Followership or Followers-hip –DeMarco Banter

4ef3184130f14.preview-300About a year ago… a “colleague” came into the office and wanted to talk. He was concerned that I spoke a great deal about leadership and leadership development…but rarely spoke of followership. I had to ponder… and he was indeed correct…in so many situations we are leading in one direction and having to follow in another. Think of leading a squadron or a corporate division–you may be leading that squadron, but you have to answer to the Group Commander… who in turn answers to the Wing Commander…and so it goes. Followship is a huge issue and one we need to pay more attention to.

This morning I stumbled upon an article from Jeff Haden (another m100Group favorite) on discussing the 8 Qualities of Remarkable Employees… and thought… sounds a lot like followship to me.

Here are eight qualities of remarkable employees:

1. They ignore job descriptions. The smaller the company (squadron, group, HQ), the more important it is that employees can think on their feet, adapt quickly to shifting priorities, and do whatever it takes, regardless of role or position, to get things done.

When a key customer’s project is in jeopardy, remarkable employees know without being told there’s a problem and jump in without being asked—even if it’s not their job.

2. They’re eccentric… The best employees are often a little different: quirky, sometimes irreverent, even delighted to be unusual. They seem slightly odd, but in a really good way. Unusual personalities shake things up, make work more fun, and transform a plain-vanilla group into a team with flair and flavor.

People who aren’t afraid to be different naturally stretch boundaries and challenge the status quo, and they often come up with the best ideas.

3. But they know when to dial it back. An unusual personality is a lot of fun… until it isn’t. When a major challenge pops up or a situation gets stressful, the best employees stop expressing their individuality and fit seamlessly into the team.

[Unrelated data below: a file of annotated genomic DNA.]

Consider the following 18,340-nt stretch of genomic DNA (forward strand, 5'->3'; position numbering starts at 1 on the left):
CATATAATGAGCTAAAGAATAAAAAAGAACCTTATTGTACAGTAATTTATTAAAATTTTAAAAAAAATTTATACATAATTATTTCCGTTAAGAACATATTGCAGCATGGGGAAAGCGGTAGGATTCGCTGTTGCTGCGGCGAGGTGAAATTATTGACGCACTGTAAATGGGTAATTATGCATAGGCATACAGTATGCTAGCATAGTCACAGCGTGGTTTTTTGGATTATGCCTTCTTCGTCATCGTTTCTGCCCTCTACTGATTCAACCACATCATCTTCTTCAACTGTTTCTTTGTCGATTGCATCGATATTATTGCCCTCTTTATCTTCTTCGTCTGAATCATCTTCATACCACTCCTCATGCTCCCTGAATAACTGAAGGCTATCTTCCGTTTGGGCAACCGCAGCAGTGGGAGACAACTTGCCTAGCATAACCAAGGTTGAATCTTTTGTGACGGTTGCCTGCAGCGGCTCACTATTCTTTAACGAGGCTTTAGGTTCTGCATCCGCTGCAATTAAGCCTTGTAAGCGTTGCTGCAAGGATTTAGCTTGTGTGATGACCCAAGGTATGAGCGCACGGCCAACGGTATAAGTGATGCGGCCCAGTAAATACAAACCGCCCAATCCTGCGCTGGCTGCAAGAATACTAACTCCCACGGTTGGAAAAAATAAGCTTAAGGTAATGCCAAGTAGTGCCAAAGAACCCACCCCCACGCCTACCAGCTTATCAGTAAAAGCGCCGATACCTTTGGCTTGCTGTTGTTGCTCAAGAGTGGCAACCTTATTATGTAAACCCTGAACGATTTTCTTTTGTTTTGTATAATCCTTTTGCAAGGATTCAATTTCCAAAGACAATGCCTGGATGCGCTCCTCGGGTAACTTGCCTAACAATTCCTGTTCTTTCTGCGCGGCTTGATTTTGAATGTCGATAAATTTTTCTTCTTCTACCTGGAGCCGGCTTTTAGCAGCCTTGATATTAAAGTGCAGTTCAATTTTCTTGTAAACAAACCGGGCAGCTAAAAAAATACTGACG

Remarkable employees know when to play and when to be serious; when to be irreverent and when to conform; and when to challenge and when to back off. It’s a tough balance to strike, but a rare few can walk that fine line with ease.

4. They publicly praise… Praise from a boss feels good. Praise from a peer feels awesome, especially when you look up to that person.

Remarkable employees recognize the contributions of others, especially in group settings where the impact of their words is even greater.

5. And they privately complain. We all want employees to bring issues forward, but some problems are better handled in private. Great employees often get more latitude to bring up controversial subjects in a group setting because their performance allows greater freedom.

Remarkable employees come to you before or after a meeting to discuss a sensitive issue, knowing that bringing it up in a group setting could set off a firestorm. (thank you to all that have done this for me…not always fun, but HUGE!)

6. They speak when others won’t. Some employees are hesitant to speak up in meetings. Some are even hesitant to speak up privately.

An employee once asked me a question about potential layoffs. After the meeting I said to him, “Why did you ask about that? You already know what’s going on.” He said, “I do, but a lot of other people don’t, and they’re afraid to ask. I thought it would help if they heard the answer from you.”

Remarkable employees have an innate feel for the issues and concerns of those around them, and step up to ask questions or raise important issues when others hesitate.

7. They like to prove others wrong. Self-motivation often springs from a desire to show that doubters are wrong. The kid without a college degree or the woman who was told she didn’t have leadership potential often possess a burning desire to prove other people wrong. (wow, love this one… so true and we need to capture this and use it)

Education, intelligence, talent, and skill are important, but drive is critical. Remarkable employees are driven by something deeper and more personal than just the desire to do a good job.

8. They’re always fiddling. Some people are rarely satisfied (I mean that in a good way) and are constantly tinkering with something: Reworking a timeline, adjusting a process, tweaking a workflow. (a.k.a: Status Quo sucks!)

Great employees follow processes. Remarkable employees find ways to make those processes even better, not only because they are expected to… but because they just can’t help it.

Bottom line: Reading the above… I quickly realize…I am so blessed to work with and to have worked with some of America’s best…that do all 8 of the above everyday…and make it look easy. Thank you all for your service…

Oh and all the parenthetical comments are purely DeM Banter… not from Mr Haden. Read Jeff’s entire article here

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